Ron Christiansen's Reviews > Cities of the Plain

Cities of the Plain by Cormac McCarthy
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Dec 14, 11

bookshelves: western
Read in December, 2011

I found myself at home again in the life of a young romantic cowboy (John Grady Cole) after having read both "All the pretty horses" and "The Crossing" some years ago. While I do not think this ending-trilogy-novel is as good as the first two, it still did not disappoint...well, until the last 20 pages. Three key scenes will stick with me: John insisting on stopping to help a truckload of Mexicans with their blown out tire; a vicious tracking and roping (yes, roping, where one dog is split in half) of wild dogs that are killing the cattle, ultimately leading to John returning to the scene to recover the puppies left without a mother; John's stylized and ritualized (think Tarantino) knife fight with the pimp (though I won't want to remember this last one).

But I also, surely to the chagrin of many high-brow reviewers, fell for John and his young epileptic Mexican whore (a word I do not use lightly, but is necessary), Magdalena. That's right I did; I read for plot, wanting badly for John to be able to bring her back to the cabin he had fixed up all the while knowing that there was no way in hell that either character, in the hands of McCarthy, were going to make it through alive.

I think the novel unravels at the end because it's supposed to be, ultimately, about Billy Parham, the young boy of "The Crossing" who beautifully and paradoxically harnesses a she-wolf (one of the only dynamic female characters in the trilogy according to one critic) in order to take her back across the border to the mountains of Mexico. Billy's life, who is now older in "Cities...", is supposed to make us to reflect over the entire trilogy and this novel ends with a homeless Billy and 20 pages of ontological philosophy spewed by a fellow homeless Mexican. But McCarthy let's this larger trilogy-ending-move escape him as the reader cares much more about John and his romantic refusal to let the violence (also witnessed in "All the Pretty horses") the old world Mexico derail his pursuit of what *should* be. Because of this I tend to agree with Ruth Gray in her Yale Review of books:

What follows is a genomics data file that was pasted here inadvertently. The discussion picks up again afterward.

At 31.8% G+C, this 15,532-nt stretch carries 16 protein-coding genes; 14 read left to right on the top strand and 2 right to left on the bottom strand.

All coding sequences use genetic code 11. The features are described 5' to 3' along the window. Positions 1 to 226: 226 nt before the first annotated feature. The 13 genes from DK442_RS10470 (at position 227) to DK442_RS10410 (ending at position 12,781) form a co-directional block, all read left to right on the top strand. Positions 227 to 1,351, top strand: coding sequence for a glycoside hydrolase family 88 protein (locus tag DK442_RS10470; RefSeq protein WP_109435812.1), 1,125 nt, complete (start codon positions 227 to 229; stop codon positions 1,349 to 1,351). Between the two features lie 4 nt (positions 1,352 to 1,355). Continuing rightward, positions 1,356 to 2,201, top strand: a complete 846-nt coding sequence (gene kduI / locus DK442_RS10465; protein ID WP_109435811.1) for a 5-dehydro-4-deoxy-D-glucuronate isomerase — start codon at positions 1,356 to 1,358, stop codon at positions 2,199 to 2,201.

"Other than an esoteric recounting of a dream-within-a-dream at the end of the novel, McCarthy seems to have abandoned the story-telling project altogether...But after providing so much for us to ponder on our previous journeys through his literary world, McCarthy leaves us with little more than an entertaining story."

I might not take it quite this far, it's still more than a merely entertaining story; yet somewhere the wheels come off near the end. It is a shame that the book and the trilogy do not end with John dying in Billy's arms; instead McCarthy preserves the relic of the cowboy seeing Billy to old life and hitting us upside the head with a philosophical treatise.
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